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  3. Lorgakor

    Lorgakor Arachnomom Staff Member

    Dumerils will take adult rats when they are full grown, same as your ball python.

    If you don't want to feed rats at all and stick with mice, look into rosy boas and sand boas.
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  4. basin79

    basin79 Arachnoemperor Active Member

    I thought you decided to save up?
  5. zyphonix223

    zyphonix223 Arachnosquire Active Member

    Yep, I'm just exploring other options and If I find a good deal i'll get it.
  6. 14pokies

    14pokies Arachnoprince Active Member

    What your looking for is a carpet python 4-8 ft depending on sex and sub sp. A tad snappy when young but they quickley out grow this and become extremely docile. Mice and rat feeders and super easy to care for.. Enough morphs for most and they are very affordable and gourgous..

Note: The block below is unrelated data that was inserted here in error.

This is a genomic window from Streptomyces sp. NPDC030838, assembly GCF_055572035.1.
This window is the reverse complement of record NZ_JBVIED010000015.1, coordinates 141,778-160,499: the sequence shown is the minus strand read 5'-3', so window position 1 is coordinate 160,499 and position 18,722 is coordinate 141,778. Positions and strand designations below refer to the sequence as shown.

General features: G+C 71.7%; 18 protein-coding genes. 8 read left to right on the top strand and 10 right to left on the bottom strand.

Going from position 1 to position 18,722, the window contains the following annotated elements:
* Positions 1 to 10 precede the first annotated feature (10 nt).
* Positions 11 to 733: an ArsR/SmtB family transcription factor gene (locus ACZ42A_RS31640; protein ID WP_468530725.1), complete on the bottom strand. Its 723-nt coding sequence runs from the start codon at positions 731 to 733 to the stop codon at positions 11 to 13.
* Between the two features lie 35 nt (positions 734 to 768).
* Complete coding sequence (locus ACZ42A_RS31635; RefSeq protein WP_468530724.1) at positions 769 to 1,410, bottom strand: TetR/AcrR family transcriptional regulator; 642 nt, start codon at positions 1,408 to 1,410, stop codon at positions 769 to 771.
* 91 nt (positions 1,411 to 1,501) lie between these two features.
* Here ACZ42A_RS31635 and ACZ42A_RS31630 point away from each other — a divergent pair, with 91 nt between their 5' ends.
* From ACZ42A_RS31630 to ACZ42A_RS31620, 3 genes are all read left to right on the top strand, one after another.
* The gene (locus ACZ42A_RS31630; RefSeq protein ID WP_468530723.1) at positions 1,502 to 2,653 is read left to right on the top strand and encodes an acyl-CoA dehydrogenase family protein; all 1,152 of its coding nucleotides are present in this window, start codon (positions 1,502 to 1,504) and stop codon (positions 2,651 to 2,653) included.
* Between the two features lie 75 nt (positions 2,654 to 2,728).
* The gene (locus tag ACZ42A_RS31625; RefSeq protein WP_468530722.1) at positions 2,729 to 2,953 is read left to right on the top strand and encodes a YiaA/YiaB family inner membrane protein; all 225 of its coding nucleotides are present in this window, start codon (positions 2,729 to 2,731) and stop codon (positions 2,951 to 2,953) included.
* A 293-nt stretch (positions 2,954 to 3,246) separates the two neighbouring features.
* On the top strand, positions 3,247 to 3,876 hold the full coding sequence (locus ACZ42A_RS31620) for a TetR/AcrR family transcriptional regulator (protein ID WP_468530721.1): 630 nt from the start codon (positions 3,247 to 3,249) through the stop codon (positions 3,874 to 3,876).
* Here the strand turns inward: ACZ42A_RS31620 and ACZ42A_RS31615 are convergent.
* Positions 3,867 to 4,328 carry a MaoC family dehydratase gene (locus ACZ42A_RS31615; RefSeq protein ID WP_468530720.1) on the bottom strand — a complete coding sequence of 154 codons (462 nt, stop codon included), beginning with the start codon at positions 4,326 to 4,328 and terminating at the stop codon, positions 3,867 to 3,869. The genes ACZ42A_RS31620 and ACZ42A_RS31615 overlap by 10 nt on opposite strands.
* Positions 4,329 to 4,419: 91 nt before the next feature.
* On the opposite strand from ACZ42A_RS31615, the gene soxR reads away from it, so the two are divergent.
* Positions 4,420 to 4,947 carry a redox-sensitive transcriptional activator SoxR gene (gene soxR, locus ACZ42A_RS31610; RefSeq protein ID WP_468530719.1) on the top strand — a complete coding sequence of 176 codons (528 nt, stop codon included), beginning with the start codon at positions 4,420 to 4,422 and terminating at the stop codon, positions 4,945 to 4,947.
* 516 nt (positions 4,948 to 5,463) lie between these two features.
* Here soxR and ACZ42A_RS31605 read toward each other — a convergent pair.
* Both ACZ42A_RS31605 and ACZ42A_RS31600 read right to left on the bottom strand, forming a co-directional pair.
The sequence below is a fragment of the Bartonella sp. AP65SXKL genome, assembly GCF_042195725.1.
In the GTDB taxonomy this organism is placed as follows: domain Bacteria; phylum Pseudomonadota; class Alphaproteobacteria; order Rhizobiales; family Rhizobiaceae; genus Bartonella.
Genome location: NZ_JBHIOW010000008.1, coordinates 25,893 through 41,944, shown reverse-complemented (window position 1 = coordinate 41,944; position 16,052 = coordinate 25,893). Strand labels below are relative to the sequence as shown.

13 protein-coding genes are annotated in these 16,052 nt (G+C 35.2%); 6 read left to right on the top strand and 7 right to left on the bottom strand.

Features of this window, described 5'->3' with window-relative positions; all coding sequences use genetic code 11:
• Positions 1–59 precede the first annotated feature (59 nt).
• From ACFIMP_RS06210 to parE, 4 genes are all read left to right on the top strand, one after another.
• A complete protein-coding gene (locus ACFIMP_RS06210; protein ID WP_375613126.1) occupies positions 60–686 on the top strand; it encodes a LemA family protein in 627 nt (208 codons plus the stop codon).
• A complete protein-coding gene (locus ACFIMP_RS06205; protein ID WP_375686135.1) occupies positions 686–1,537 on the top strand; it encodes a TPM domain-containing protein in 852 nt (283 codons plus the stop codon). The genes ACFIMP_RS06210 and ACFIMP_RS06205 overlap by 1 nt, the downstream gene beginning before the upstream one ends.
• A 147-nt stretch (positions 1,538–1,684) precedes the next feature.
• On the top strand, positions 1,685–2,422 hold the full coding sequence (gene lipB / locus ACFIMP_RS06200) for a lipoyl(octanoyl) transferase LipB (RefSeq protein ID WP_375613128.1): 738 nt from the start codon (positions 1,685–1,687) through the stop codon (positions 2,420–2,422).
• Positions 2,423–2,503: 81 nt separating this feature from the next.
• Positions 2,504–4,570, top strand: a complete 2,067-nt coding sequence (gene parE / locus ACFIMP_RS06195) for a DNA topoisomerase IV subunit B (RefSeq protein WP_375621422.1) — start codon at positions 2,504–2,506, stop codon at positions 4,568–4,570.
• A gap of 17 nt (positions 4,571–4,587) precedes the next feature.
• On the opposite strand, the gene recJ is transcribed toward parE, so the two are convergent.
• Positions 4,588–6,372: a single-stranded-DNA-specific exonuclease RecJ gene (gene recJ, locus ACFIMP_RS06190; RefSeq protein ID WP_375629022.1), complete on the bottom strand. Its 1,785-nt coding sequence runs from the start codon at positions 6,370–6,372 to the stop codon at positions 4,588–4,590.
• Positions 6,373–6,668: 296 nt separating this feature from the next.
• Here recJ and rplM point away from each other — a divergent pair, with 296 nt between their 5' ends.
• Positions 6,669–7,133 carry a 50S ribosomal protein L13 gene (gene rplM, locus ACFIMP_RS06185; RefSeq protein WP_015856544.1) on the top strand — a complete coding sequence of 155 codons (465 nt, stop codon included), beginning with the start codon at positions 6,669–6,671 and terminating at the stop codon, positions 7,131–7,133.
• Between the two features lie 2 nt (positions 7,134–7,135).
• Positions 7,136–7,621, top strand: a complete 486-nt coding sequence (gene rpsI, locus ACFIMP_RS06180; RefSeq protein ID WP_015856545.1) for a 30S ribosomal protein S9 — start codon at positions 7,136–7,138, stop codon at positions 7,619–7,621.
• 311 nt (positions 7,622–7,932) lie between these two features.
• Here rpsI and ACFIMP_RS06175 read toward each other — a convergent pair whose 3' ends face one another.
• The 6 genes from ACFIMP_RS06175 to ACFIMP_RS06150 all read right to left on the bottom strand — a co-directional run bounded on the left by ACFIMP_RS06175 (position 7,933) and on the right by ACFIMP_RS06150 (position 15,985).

Honorable mentions

    Rainbow boas 4-6ft.
    With proper and diverse research they aren't a huge leap from BPs as with the other snakes on my list.

    Calibar burrowing python.. Unique reaching 2-3 feet.. You can kick them and they wouldn't bite..

    Viper boas 18-26 inches can be a tad defensive but not bad.

    Canadoia sp.. Pacific tree and ground boas.. Less than six feet slender and not inclined to bite at all.. Get a proven rodent eater ask for pics of it feeding as proof.. In the wild they prefer frogs and lizards.. However most acclimate to mice and or small rats rather easily.

    Haitian tree boas same deal as the pacific boas.. They are prone to musking.